The main point is, even if you have decent water to begin with, you still need to take extra steps to purify it before putting it into your neti pot.

If nothing else, boil your water for at least five minutes to kill any impurities, amoebas, or other dangers. Such drastic impurities might be rare, but why take a chance? Plus, even if your water isn't prone to these types of serious problems, boiling it anyway will release the chlorine into the air, and out of the water.

Or, if you absolutely refuse to boil your water (and wait for it to cool to a nasal-friendly temperature, of course), if nothing else, at least run your tap water through a good water filter (such as a Brita pitcher) to help reduce the chlorine and impurities. It's not as safe as boiling, but it's better than nothing. Personally, I generally do both. I run the water through my Brita filter, and THEN boil it too.

And, if your tap water is really iffy, you'll want to use distilled water and avoid the tap entirely. (For more details and pictures to help you pick the right water for your neti pot, please visit the neti pot water overview page.)

Problem: Skipping or Reducing the Salt in Favor of "Special" Non-Salty Ingredients

Many people add special things to their neti pot mixture, and I've tried a good bit of them. Common additions include Alkalol Nasal Rinse or a few drops of hydrogen peroxide.


When mixing your neti pot solution, neti pot dangers include skipping the salt in favor of a non-salty addition. Remember, if you add anything (non-salty) to your neti pot solution, it doesn't take the place of the salt or sinus rinse packets -- no matter what the hydrogen peroxide might like to think
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Should you give hydrogen peroxide a try? Well, that depends.

Adding hydrogen peroxide isn't something I'd recommend for your FIRST nasal irrigation experience, and in fact, there's a lot of conflicting information on whether or not this is such a great idea for your second or third time either.

Some neti pot users believe that hydrogen peroxide can irritate your sensitive nasal passages, while others swear that adding a few drops of hydrogen peroxide is great for fighting infections.

Since there's no concrete consensus on what's best, I wouldn't advise you either way, but I will say this -- if you DO decide to use hydrogen peroxide, don't reduce or skip the neti salt. Simply, mix your neti pot solution how you normally would (whether with salt or sinus rinse packets), and THEN add the special ingredient.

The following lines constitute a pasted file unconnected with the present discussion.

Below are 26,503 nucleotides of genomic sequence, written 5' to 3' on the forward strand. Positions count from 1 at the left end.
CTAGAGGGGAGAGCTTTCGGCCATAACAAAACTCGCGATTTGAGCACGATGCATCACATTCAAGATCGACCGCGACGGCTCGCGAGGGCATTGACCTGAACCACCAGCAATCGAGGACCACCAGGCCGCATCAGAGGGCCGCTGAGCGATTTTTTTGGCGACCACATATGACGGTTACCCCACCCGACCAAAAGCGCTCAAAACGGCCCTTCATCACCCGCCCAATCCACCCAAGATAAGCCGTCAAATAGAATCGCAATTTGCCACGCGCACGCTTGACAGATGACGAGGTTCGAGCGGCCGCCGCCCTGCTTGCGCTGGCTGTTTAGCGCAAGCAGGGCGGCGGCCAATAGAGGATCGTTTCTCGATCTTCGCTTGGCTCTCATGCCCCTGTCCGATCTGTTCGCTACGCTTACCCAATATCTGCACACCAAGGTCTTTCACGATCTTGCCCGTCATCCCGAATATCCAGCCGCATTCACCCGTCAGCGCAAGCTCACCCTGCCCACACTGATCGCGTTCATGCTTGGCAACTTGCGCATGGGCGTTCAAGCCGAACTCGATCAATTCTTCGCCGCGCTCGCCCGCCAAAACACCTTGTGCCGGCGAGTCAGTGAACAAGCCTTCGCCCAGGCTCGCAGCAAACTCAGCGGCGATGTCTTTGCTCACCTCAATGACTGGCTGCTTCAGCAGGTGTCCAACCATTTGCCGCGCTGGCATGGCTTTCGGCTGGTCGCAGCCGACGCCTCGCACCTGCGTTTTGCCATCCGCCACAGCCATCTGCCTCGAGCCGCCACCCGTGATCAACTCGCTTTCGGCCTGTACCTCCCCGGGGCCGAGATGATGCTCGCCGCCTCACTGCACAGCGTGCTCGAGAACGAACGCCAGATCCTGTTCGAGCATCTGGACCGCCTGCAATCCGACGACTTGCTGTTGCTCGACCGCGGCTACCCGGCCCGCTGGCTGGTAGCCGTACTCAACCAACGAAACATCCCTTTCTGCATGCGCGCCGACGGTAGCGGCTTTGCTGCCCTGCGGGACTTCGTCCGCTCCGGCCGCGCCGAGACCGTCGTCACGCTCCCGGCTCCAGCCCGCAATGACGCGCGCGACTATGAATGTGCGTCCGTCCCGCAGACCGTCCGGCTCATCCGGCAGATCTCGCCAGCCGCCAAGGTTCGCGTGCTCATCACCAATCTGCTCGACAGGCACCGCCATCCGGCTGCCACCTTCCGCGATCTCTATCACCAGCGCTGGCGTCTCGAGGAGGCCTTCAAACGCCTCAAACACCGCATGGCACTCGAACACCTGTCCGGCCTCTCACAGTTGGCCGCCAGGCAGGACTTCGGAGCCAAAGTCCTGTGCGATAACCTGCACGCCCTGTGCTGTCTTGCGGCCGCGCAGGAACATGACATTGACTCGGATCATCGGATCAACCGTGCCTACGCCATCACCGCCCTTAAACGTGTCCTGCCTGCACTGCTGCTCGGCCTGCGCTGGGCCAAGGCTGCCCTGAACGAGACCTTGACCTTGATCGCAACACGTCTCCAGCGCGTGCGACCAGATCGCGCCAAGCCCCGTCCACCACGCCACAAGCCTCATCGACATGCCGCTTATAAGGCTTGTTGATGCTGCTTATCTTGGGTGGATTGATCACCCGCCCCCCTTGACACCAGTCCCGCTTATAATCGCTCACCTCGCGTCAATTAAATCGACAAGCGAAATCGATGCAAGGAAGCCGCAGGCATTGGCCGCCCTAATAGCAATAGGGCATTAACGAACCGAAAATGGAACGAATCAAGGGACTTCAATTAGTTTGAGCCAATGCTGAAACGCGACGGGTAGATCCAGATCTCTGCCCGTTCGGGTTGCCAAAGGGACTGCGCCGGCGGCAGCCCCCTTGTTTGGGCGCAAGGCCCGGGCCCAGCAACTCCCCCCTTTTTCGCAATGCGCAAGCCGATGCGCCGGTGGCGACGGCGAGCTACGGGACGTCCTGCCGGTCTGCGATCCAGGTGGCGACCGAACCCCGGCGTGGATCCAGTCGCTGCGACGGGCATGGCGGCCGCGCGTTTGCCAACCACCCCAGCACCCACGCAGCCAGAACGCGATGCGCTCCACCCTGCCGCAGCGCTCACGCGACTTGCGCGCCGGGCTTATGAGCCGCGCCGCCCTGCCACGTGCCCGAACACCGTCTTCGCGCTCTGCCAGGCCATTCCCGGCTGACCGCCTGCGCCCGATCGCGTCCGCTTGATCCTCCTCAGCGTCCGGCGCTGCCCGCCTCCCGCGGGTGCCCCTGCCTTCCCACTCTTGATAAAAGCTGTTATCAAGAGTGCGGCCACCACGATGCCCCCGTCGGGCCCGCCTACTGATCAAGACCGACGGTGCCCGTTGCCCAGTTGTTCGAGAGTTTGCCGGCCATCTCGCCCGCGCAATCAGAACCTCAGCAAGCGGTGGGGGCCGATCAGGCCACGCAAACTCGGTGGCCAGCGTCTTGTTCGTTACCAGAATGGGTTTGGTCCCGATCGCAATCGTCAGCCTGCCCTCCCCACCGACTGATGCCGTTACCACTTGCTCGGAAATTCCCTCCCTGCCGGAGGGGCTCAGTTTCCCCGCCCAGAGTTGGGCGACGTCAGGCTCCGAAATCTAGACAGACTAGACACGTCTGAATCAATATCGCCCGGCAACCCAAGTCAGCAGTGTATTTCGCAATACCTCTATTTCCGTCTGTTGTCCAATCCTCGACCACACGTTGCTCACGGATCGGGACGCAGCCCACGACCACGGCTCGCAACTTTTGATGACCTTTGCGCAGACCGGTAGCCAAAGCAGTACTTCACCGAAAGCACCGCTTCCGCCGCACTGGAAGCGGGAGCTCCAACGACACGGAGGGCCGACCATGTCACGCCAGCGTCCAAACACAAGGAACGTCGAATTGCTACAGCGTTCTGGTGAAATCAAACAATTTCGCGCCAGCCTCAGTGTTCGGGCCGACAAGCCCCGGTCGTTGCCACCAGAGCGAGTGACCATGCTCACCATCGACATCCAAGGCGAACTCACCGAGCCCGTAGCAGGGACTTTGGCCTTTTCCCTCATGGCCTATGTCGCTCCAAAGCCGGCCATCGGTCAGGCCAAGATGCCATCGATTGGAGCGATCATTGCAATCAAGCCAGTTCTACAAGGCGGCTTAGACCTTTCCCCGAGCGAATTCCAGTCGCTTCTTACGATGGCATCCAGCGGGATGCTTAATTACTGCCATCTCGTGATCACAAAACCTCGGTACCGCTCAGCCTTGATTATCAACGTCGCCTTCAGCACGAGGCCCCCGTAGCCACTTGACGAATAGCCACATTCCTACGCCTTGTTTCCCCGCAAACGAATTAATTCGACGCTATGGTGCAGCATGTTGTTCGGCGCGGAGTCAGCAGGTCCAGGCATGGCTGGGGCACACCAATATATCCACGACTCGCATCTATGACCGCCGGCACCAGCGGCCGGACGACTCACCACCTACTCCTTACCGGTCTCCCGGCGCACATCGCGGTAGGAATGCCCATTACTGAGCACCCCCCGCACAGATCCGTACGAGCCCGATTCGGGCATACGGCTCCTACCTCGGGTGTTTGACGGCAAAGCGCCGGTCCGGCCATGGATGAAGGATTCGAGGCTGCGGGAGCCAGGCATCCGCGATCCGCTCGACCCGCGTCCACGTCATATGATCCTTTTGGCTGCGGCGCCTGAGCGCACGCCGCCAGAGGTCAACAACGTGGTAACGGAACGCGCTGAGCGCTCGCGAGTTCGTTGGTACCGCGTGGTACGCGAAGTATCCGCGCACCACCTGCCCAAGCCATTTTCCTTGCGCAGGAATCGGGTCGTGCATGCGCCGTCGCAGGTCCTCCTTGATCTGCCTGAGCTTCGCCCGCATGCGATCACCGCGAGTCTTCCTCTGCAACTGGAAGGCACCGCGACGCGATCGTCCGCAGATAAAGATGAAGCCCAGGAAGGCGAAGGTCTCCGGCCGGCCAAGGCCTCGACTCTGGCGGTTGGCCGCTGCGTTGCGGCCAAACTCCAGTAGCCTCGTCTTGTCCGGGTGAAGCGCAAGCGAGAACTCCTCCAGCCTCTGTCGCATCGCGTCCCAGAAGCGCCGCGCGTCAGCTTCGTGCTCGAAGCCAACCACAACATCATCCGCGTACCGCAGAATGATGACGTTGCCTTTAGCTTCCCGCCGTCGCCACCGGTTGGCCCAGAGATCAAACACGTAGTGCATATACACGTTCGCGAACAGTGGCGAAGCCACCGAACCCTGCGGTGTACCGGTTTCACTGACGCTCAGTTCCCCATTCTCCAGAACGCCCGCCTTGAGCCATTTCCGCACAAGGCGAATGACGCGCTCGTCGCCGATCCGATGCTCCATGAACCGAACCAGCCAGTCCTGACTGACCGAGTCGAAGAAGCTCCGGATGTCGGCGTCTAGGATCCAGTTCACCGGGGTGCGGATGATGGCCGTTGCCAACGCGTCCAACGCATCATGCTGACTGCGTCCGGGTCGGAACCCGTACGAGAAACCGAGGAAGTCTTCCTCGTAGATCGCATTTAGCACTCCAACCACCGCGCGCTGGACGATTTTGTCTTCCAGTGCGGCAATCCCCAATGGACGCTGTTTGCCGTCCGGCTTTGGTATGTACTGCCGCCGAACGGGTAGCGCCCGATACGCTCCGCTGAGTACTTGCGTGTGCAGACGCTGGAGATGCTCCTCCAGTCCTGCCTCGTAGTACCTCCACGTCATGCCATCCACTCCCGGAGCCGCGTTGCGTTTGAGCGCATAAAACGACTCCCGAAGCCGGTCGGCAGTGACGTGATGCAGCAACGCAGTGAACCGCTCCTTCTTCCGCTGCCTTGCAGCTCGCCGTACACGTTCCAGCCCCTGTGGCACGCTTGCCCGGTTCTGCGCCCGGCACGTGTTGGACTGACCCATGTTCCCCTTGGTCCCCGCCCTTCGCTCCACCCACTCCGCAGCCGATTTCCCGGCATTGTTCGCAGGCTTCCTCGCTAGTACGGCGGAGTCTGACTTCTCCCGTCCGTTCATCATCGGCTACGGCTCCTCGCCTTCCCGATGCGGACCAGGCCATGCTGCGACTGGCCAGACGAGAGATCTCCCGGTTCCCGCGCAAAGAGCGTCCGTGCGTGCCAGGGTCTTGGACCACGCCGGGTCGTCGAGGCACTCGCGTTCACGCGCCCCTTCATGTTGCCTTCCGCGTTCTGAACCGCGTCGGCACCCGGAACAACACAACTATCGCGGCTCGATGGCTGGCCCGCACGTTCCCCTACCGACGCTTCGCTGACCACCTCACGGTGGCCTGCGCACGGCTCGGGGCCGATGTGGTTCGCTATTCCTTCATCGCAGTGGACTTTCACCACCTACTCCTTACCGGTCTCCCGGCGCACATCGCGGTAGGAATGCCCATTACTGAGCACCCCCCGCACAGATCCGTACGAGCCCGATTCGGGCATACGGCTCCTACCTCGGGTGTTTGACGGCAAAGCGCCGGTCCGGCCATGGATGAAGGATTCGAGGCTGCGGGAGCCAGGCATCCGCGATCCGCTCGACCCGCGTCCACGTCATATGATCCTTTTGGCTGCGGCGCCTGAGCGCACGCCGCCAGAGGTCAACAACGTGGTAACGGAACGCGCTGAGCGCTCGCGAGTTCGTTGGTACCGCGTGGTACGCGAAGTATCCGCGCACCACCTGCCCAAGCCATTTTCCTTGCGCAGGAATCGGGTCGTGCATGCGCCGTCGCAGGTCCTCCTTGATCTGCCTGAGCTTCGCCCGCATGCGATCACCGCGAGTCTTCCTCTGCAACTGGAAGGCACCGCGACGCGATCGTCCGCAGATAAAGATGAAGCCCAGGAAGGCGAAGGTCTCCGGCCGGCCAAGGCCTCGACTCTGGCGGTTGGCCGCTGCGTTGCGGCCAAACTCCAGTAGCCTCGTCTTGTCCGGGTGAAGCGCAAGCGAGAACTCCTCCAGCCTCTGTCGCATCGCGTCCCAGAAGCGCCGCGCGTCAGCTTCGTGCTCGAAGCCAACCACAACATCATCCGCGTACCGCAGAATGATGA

Remember, those extra ingredients will make the neti pot experience more intense, and even moreso (and not in a good way, mind you) if you mistakenly believe that the special ingredient can substitute for salt.

It can't.

To recap, the solution in your neti pot must be a saline (salty), even if you're adding a bonus ingredient.

An exception to this rule: Of course, if the "bonus ingredient" is a special neti pot salt, sinus rinse packet, or a saline (salty) solution, you're likely covered. If, however, the bonus ingredient is NOT salt or salty, you'll need to add some, if only for your own comfort.

Neti Pot Danger: Ear Weirdness, Wetness or Infection

In our bodies, the ears, nose, and throat are connected in ways only a medical guru could diagram. There's a reason some medical specialists are called, "Ear, Nose, and Throat" doctors.

But for us neti users, we must remember that all these things ARE connected, and we need to be extra-careful of straining or infecting our ears during the nasal irrigation process. Below are common mistakes that lead to neti-induced ear problems.

Problem: Blowing Your Nose Incorrectly

When you use a neti pot, the nasal irrigation process is terrific for watering down and thinning out the mucus so you can have cleaner, healthier sinuses and nasal passages. However, if you blow your nose incorrectly, this newly thinned mucus can be "blown" into your ear cavities, where it could linger and cause ear weirdness, crackling, or even potentially an infection if you get really unlucky. This is a neti pot danger you'll definitely want to avoid.

So here's a tip. When you blow your nose as part of the nasal irrigation process, don't plug either nostril while blowing, or even pinch the bridge of your nose. (For more details, see this article about nose-blowing neti pot dangers.)

Problem: Positioning Your Head Incorrectly

When using a neti pot, the simplest method is to lean sideways over the sink, giving the water a clear path nostril to nostril. If you feel any pressure on your ears, you need to adjust your position.

The Good News About Neti Pot Dangers

The vast majority of people who take the neti plunge do it successfully, with no neti pot dangers. Why? Because the process is actually quite simple and easy, especially once you've done it a time or two.

Because in truth, you're a lot more dangerous than your neti pot.



Related Neti Pot Reading

More Warnings & Tips. Now that you're familiar with potential neti pot dangers and how to correct them, here's a quick recap of six nasal irrigation mistakes to avoid.

So, Your Neti Pot Only Works On One Side? If one nostril is resisting the nasal irrigation flow, it might be time to explore potential causes and solutions.

Back to Home Page:
Return to Netti Pot: The Neti Pot Newbie's Guide to Nasal Irrigation



Chances are, you're more dangerous than your neti pot. For more tips on using your neti pot safely, check out these popular pages.

How to Neti. To help you take the netti pot plunge,here are step-by-step neti pot instructions.

How to Buy Neti Pot Salt. You can find neti pot salt in your baking aisle for just pennies a "serving." Here's what to look for and what to avoid at all costs.

What Kind of Water Is Best for Your Neti Pot? Choices abound! Tap water? Boiled? Filtered? Distilled? Opinions vary on what's best, so this article covers the basics of each.

Neti Pot "How To" Video. This home video shows the basics of sinus irrigation, with the added "bonus" of useless subtitles.








Want to know what's really dangerous?
Driving with this thing on. Oh sure, your sinuses will be happy, but how will you dial your cell phone or eat french fries? Safety first, people!